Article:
I already reviewed the iPad and Android versions of Special Enquiry Detail: The Hand that Feeds and absolutely loved it … now that the Mac version is out and I have played it, let’s take a look and see how it compares!
Try your hand at investigating a crime, crack the case and catch the criminal in this perplexing hidden-object game! Detectives Turino and Lamonte have been assigned to a new investigative unit: Special Enquiry Detail. Their first case is the shocking death of the daughter of wealthy benefactors. Under pressure from the Captain and the Mayor to solve this scandalous case quickly, the two detectives must uncover the trail that leads to the murderer. You’ve got to help with forensics, investigate the clues and interrogate suspects to find the criminal and unveil the secrets and deceptions of those involved! Dive into Special Enquiry Detail: The Hand That Feeds and become a New York City detective pursuing justice.
12 Intriguing chapters
30 Realistic locations
25 Thrilling mini-games
Mix together a crime-drama mystery, puzzles, hidden objects, and tons of twists and turns and intrigue … and you have the basis of “Special Enquiry Detail: The Hand that Feeds” from G5 Entertainment, which I described as one of the most compelling games made for the iPad this year.
Before I get into the specifics of the Mac version, let me give some background. Years ago my wife and I spent hour after hour across a week playing through a mystery game on the Mac. It was when CD games were a novelty, and I cannot begin to remember the game – but what I DO remember is how the fun of solving the mysteries and puzzles along the way engaged my normally non-gamer wife.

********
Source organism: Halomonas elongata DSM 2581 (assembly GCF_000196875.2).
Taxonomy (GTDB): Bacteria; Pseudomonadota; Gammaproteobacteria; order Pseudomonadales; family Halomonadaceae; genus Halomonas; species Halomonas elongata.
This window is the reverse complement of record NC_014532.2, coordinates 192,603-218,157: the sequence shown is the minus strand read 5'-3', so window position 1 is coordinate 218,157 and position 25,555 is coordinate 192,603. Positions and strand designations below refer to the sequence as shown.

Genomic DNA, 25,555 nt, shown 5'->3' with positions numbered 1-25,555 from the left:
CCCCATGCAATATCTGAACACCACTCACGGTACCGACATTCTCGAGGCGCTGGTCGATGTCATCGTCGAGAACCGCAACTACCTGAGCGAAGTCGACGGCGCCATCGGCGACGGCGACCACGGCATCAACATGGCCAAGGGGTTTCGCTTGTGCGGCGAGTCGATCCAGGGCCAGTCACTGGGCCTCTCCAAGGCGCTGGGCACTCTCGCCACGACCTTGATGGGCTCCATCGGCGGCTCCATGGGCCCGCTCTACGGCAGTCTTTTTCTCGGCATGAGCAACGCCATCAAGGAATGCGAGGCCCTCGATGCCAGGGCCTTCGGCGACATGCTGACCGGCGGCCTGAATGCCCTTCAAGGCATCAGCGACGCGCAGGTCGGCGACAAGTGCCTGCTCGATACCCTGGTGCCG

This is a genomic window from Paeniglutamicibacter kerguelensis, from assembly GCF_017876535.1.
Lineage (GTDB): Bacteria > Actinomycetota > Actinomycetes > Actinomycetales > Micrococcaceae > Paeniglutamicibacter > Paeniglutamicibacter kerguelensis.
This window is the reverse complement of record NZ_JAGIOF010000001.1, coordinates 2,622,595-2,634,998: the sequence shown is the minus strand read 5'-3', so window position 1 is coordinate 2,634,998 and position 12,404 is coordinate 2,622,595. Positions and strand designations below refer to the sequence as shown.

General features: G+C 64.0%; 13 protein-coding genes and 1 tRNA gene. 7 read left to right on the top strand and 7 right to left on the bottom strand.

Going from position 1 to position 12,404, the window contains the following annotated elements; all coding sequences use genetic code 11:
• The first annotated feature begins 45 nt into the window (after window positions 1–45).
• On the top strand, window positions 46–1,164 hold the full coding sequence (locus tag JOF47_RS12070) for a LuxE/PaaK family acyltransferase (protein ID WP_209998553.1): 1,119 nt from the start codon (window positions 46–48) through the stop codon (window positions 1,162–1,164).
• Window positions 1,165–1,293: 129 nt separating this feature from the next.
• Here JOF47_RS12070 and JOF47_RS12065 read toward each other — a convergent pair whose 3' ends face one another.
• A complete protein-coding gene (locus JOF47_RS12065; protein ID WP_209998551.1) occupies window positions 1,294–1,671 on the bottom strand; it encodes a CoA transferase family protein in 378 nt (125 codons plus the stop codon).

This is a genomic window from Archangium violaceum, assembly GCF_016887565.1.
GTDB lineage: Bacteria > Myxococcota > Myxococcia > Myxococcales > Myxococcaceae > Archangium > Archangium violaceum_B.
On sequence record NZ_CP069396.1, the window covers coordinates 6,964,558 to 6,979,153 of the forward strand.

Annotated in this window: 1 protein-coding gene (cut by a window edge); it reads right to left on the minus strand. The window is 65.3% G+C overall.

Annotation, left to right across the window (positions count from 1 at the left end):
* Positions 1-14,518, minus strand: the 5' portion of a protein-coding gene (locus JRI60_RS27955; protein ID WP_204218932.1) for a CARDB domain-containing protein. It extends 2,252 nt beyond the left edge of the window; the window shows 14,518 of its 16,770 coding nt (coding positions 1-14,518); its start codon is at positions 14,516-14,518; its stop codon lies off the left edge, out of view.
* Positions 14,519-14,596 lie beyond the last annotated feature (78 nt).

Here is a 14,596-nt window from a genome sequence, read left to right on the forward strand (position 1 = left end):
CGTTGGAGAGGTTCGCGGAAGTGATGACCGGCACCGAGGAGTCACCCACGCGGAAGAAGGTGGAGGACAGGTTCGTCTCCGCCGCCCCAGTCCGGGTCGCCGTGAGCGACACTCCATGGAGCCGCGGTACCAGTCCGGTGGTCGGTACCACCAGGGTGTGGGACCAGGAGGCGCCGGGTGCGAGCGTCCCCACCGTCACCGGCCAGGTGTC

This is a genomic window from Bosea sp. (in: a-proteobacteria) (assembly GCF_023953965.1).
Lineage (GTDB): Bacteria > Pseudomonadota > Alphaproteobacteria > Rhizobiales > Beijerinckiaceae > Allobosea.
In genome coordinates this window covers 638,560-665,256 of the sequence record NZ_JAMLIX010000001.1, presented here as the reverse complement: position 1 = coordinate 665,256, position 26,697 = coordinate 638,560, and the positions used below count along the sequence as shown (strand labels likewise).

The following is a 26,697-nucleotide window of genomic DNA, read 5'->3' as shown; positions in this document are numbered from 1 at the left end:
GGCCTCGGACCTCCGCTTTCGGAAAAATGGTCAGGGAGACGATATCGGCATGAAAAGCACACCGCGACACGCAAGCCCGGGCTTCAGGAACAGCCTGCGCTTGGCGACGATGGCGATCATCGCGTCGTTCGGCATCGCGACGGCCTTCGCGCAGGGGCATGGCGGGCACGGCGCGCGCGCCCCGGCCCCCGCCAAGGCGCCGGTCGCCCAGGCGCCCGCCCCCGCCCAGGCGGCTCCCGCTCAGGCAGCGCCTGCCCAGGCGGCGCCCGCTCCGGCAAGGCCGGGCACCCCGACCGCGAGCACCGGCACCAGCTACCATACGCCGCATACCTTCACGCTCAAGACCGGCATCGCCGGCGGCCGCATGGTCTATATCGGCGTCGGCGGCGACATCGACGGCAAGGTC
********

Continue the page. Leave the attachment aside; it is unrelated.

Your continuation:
Last summer we sat together and worked through Special Enquiry Detail: The Hand that Feeds over a few nights – this time aided by two teenage boys. Over the holiday break we sat on the couch with my Macbook Pro and worked through it again – and I was amazed at the extent to which everyone was STILL pulled into the story, and how much fun everyone had!
Technically the game remains identical to the iPad version, so if you liked that one – you will love it even more on the Mac. There are three main areas of interest: the story, the puzzles, and the hidden object games. Let’s take a look at each.
You spend the largest amount of time finding hidden objects using a system very familiar to anyone who has played one of these games in the past. You are in a static scene – generally a room associated with the story – and need to find up to 20 or more items hidden around the room. When you find an item you click it and it is crossed off the list and removed from the screen. When you find everything you can proceed with the story element for the location, such as questioning a suspect or gaining a special piece of evidence or clue about the mystery.
Sometimes the hidden objects are obvious, but other times they are shadows or blend against their background, or for some reason you just can’t find something. When you are stuck, there is a police badge in the lower left corner. When it is fully illuminated you can click it to get a hint, which will direct you to an item from your list. Then if you are stuck again you will need to wait until the hint indicator fills up again.
The hidden object areas raise my only criticism – and you will realize just how much I like this game when you hear my trivial complaint. Some of the items are identified using terms more common to ‘British English’ than ‘American English’. For example, in a laboratory room one of the items was a type of tube that we assumed was a piece of labware but was actually used to hold rolled up documents. All it cost us was a few minutes and using the hint button. Otherwise we never had an issue finding all items and getting on with the story.